I realize that all of that was far more than you asked for, but I thought that with the number of questions that you had, a little background might be helpful in the overall understanding of how things like this happen.
Pillar of the Community
United States
714 Posts
 Posted 01/10/2010  05:10 am  Show Profile Bookmark this reply Add yechi7 to your friends list Get a Link to this Reply
Thanks for the feedback & background info on currency production & serials. I typed in "mismatched serial" in ebay completed listings & I found 3 sold. Price $269, $379, $449. I would love to find one of these notes.
Pillar of the Community
3660 Posts
 Posted 01/10/2010  11:09 am  Show Profile Bookmark this reply Add zeewool to your friends list Get a Link to this Reply
As would I yechi. I am afraid though, that unless the stars, moon and planets are aligned just right in the Heavens, neither of us will 'find' one unless it is already in a TPG holder. If we want one earlier than say 1957, then finding one even in a TPG holder will become an epic quest.
The raw notes 'are' out there, yet we would be subject to devoting much time, effort and sanity to coming across one.
They are the proverbial 'needle in a haystack'. I would venture to say that very, very few folks ever bother to look.
Pillar of the Community
United States
714 Posts
 Posted 01/12/2010  10:38 pm  Show Profile Bookmark this reply Add yechi7 to your friends list Get a Link to this Reply
More rare than a 1909-S VDB & 1/3 the price!
Pillar of the Community
3660 Posts
 Posted 01/12/2010  11:11 pm  Show Profile Bookmark this reply Add zeewool to your friends list Get a Link to this Reply
That may be true David. I don't know any thing about prices of coins or currency, and I don't know much about rarity either (especially Lincoln pennies). I would not consider these mismatched serial numbers 'rare', but more 'hidden' in the vast expanse of matched serial numbers. I think that the reason that they do not show up very often is because people just do not take the time or interest to scrutinize every note (or bill) that comes their way.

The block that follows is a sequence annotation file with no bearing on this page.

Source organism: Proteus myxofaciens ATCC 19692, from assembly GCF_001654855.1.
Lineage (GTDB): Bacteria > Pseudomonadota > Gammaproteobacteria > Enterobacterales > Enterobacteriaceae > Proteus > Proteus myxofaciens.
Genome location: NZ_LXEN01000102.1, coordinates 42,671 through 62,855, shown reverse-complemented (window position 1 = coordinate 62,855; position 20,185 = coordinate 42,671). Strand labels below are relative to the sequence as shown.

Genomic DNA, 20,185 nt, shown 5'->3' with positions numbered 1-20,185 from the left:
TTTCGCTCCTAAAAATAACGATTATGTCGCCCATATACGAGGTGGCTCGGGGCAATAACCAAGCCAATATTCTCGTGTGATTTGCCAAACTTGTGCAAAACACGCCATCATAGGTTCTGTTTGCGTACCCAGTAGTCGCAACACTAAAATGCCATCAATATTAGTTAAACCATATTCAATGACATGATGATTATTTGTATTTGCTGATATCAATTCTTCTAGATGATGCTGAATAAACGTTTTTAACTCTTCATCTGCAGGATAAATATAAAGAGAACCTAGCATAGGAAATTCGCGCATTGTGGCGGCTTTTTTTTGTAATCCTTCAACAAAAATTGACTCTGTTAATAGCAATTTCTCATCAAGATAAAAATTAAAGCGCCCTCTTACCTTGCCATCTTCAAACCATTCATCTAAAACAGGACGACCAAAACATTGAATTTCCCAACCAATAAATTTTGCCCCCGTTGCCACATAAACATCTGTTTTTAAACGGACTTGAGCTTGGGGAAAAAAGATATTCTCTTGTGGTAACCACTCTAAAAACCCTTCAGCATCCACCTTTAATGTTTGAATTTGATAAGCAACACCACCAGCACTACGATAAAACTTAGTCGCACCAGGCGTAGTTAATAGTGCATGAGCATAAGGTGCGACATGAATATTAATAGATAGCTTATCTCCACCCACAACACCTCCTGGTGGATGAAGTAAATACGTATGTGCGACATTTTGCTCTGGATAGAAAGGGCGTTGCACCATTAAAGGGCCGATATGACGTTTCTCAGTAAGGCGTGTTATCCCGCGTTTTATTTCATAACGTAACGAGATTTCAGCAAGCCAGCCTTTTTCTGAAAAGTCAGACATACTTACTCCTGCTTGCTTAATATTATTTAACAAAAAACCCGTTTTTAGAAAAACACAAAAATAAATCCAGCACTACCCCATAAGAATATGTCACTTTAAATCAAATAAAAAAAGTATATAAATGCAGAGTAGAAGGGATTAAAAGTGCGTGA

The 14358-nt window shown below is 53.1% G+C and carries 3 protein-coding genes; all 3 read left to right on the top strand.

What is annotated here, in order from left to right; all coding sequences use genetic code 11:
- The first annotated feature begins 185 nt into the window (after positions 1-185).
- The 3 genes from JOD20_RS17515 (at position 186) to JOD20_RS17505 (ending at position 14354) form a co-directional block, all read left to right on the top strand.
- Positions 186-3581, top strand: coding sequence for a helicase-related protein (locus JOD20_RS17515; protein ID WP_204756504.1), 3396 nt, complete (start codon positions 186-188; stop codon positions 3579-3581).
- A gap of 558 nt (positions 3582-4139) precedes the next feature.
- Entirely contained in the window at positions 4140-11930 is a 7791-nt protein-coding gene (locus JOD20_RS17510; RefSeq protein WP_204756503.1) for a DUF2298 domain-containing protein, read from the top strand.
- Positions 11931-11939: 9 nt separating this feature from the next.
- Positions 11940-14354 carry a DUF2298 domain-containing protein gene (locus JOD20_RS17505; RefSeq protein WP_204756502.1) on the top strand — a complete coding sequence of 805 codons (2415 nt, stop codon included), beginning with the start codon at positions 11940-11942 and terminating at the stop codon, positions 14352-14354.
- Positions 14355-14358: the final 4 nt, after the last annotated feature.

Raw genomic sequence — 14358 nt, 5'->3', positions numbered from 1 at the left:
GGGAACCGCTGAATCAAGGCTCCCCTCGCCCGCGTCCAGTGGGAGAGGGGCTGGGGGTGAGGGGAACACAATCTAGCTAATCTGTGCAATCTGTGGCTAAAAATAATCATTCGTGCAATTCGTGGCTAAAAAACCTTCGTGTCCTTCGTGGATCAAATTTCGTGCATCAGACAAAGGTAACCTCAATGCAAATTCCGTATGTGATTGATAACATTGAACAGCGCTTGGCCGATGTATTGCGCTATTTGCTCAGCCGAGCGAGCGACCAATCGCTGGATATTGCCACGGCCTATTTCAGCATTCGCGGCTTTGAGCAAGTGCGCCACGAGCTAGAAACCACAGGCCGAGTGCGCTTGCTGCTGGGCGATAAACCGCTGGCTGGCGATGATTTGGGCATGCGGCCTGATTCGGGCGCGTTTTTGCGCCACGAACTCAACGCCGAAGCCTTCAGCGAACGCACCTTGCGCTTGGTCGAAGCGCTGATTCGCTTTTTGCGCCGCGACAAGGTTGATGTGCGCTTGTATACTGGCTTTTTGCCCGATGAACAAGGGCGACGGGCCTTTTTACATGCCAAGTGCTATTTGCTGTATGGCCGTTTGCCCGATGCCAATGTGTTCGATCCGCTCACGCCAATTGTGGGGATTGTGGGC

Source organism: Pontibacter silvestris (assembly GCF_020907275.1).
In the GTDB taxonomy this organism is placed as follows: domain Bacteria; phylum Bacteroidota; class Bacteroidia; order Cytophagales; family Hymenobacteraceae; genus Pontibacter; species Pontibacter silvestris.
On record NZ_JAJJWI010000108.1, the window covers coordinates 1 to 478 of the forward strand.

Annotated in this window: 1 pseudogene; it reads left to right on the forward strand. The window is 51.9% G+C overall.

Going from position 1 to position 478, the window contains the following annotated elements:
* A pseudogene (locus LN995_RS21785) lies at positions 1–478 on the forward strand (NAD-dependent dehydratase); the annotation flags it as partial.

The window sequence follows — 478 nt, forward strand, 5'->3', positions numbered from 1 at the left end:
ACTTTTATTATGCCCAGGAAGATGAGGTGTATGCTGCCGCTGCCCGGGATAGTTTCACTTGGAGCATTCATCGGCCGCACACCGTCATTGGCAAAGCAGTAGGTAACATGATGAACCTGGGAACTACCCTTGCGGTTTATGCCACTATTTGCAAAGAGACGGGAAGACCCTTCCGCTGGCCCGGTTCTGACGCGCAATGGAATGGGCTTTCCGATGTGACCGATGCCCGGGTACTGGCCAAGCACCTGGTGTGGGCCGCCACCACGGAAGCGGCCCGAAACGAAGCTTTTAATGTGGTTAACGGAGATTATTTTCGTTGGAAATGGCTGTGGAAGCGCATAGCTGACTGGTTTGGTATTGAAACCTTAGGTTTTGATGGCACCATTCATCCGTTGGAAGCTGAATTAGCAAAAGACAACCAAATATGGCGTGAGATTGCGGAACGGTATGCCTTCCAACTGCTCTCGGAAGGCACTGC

Forum Dad
Learn More...
United States
6951 Posts
 Posted 01/13/2010  10:35 am  Show Profile Bookmark this reply Add bobby131313 to your friends list Get a Link to this Reply
http://cgi.ebay.com/error-note-mism...rs_W0QQitemZ200426934037QQcmdZViewItemQQssPageNameZRSS:B:SRCH:US:101
Pillar of the Community
3660 Posts
 Posted 01/13/2010  12:35 pm  Show Profile Bookmark this reply Add zeewool to your friends list Get a Link to this Reply
Yep, thanks Bobby, for substantiating my claim that they 'are' out there.

I would not have noticed this note as anything special if it were not pointed out to me.
Pillar of the Community
United States
714 Posts
 Posted 01/13/2010  1:00 pm  Show Profile Bookmark this reply Add yechi7 to your friends list Get a Link to this Reply
The above explanations by zeewool can account for notes with Mismatched Serial Numbers where the first or second number are mismatched.

Check this note out, where the last 4 digits are mismatched!

$5 District H St. Louis Missouri Series 1977 A
U.S. FRN note with last 4 digits of 6125 on left
and last 4 digits of 5870 on right.


http://cgi.ebay.com/PCGS-4-DIGIT-MI...-5_W0QQitemZ a href= http://www.coincommunity.com/go/f1....ig_cvip=true target= _blank rel= nofollow 190362639769 /a QQcmdZViewItemQQptZLH_DefaultDomain_0?hash=item2c527f5d99

How cool is that!
Pillar of the Community
3660 Posts
 Posted 01/13/2010  1:47 pm  Show Profile Bookmark this reply Add zeewool to your friends list Get a Link to this Reply
(Not cool).

I realize that this note is in a PCGS holder, (which doesn't impress me one bit). I have seen notes in PCGS holders that were totally misidentified.....and this particular note has a 'very' fishy look to it to me.

Normally, the last four digits are not larger in size than the first four. I would not touch it, PCGS holdered or not.
Pillar of the Community
United States
714 Posts
 Posted 01/13/2010  2:22 pm  Show Profile Bookmark this reply Add yechi7 to your friends list Get a Link to this Reply
Thanks for the clarification & warning.
Pillar of the Community
3660 Posts
 Posted 01/13/2010  2:35 pm  Show Profile Bookmark this reply Add zeewool to your friends list Get a Link to this Reply
STRICTLY 'my' opinion Dave. I really am not down on PCGS despite what I may have sounded like.